New CIGJ book launch at combined Gender Institute & IWD celebrations

Event details


Date & time

Thursday 19 March 2015


Finkel Lecture Theatre, John Curtin School of Medical Research (131), Garran Road, ANU


Sally Engle Merry


Gender Institute
+61 2 6125 6281

To mark its fourth anniversary and to celebrate International Women’s Day, The Gender Institute is hosting a public lecture, Erasing Women’s Differences?  Global Essentialisms and Intersectionality in Gender Research and Policy, by Professor Sally Engle Merry, NYU on 4-7pm, Thursday 19 March 2015. The lecture examines the ongoing tensions between claims to women’s rights as a group and recognition of the vast diversity of women’s lives across class, race, nation, religion and culture.

Following the lecture, a panel discussion, reception with prize awards and book launches will take place. Human Rights and the Universal Periodic Review: Rituals and Ritualism, edited by CIGJ’s Hilary Charlesworth and Emma Larking, will be one of three books being launched.

4.00pm - 5.30pm: Public lecture and panel discussion (Finkel Theatre, John Curtin Medical School) 5.30pm - 7.00pm: Reception with awards presentation and book launches (Foyer, John Curtin Medical School)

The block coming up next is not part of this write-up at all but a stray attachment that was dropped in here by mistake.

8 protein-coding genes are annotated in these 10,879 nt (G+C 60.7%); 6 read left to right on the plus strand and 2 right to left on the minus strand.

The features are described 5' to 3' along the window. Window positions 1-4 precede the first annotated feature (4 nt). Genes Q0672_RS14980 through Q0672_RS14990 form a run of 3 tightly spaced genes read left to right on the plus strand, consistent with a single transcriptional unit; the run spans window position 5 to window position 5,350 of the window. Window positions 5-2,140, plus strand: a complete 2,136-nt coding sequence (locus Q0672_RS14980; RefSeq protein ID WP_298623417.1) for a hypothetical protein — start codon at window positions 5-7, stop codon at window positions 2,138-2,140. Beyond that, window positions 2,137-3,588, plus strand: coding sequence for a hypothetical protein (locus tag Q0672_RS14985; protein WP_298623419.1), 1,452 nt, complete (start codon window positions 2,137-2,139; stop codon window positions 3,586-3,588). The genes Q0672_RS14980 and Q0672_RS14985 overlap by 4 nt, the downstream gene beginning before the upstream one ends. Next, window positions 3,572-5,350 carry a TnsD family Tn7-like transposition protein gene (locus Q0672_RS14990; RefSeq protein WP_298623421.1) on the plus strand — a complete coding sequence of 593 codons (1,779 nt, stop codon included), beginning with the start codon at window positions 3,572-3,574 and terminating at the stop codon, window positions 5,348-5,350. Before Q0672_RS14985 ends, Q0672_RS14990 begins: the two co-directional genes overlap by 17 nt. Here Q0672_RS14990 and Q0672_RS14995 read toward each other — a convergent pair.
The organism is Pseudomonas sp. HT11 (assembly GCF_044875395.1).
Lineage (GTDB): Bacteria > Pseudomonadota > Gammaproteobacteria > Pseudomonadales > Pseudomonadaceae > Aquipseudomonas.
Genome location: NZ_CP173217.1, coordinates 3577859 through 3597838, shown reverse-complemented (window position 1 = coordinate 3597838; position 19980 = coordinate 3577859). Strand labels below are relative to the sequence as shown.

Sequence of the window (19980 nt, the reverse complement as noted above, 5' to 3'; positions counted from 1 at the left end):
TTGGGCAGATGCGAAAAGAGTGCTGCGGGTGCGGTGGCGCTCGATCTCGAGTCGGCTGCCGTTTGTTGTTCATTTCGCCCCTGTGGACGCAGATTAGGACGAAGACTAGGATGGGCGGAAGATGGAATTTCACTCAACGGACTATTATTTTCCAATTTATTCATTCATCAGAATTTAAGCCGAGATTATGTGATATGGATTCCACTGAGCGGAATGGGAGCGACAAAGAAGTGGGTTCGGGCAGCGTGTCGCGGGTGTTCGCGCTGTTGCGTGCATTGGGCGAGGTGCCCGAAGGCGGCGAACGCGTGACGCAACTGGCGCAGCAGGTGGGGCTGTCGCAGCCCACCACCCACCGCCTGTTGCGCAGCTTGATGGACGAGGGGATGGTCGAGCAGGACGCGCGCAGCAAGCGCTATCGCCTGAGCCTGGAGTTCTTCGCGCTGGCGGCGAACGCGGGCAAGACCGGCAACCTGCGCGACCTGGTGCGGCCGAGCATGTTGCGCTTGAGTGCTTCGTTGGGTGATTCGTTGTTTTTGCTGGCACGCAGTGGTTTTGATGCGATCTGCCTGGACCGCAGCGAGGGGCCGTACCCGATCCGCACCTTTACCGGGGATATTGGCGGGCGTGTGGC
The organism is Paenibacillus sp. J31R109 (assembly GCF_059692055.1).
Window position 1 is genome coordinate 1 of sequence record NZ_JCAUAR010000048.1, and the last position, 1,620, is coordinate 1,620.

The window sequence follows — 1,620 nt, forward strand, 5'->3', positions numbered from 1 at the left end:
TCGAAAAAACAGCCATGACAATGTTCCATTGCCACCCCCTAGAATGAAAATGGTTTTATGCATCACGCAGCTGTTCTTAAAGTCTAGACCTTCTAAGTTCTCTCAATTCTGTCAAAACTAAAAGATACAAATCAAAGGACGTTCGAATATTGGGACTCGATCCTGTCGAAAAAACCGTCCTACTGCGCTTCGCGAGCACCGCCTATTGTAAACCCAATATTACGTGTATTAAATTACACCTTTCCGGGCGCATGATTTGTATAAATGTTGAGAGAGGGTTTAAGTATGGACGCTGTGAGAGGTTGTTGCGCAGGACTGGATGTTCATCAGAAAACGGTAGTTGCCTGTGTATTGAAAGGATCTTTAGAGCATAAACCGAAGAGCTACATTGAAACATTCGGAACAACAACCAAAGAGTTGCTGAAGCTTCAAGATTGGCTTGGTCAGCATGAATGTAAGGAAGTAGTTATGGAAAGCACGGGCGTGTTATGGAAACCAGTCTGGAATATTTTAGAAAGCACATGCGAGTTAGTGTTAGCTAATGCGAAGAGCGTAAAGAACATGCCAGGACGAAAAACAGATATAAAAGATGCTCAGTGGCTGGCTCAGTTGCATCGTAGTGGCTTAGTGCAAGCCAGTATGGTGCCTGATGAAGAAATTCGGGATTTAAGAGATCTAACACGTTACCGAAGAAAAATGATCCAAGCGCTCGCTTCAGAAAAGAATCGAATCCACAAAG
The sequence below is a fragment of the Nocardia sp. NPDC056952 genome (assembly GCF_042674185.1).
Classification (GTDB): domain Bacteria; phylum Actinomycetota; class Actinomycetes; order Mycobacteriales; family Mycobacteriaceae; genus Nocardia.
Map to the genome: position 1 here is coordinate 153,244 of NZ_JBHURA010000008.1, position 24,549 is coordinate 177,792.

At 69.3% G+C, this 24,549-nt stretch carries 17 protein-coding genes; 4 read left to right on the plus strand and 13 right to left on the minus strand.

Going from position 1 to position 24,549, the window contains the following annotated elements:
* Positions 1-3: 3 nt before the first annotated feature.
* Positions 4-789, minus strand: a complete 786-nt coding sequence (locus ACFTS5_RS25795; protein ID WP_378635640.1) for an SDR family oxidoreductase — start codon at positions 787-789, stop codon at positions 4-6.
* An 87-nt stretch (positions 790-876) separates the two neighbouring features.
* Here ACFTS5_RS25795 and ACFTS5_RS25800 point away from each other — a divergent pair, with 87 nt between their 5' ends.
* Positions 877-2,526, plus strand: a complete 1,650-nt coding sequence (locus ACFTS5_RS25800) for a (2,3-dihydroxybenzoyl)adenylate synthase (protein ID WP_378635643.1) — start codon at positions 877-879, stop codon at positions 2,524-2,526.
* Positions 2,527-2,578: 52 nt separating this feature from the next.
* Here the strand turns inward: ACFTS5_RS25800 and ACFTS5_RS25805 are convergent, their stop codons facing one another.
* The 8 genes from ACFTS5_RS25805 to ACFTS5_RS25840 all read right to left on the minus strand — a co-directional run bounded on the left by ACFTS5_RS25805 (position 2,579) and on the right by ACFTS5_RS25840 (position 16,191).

RSVPs are required and can be submitted at the Gender Institute site, which also has more detail about the Sally’s lecture.

About the book:

The Universal Periodic Review is an intriguing and ambitious development in human rights monitoring which breaks new ground by engaging all 193 members of the United Nations.

This book provides the first sustained analysis of the Review and explains how the Review functions within the architecture of the United Nations. It draws on socio-legal scholarship and the insights of human rights practitioners with direct experience of the Review in order to consider its regulatory power and its capacity to influence the behaviour of states. It also highlights the significance of the embodied features of the Review, with its cyclical and intricately managed interactive dialogues.

Additionally, it discusses the rituals associated with the Review, examines the tendency of the Review towards hollow ritualism (which undermines its aspiration to address human rights violations comprehensively) and suggests how this ritualism might be overcome.

Further information about the book can be found on the CUP website.

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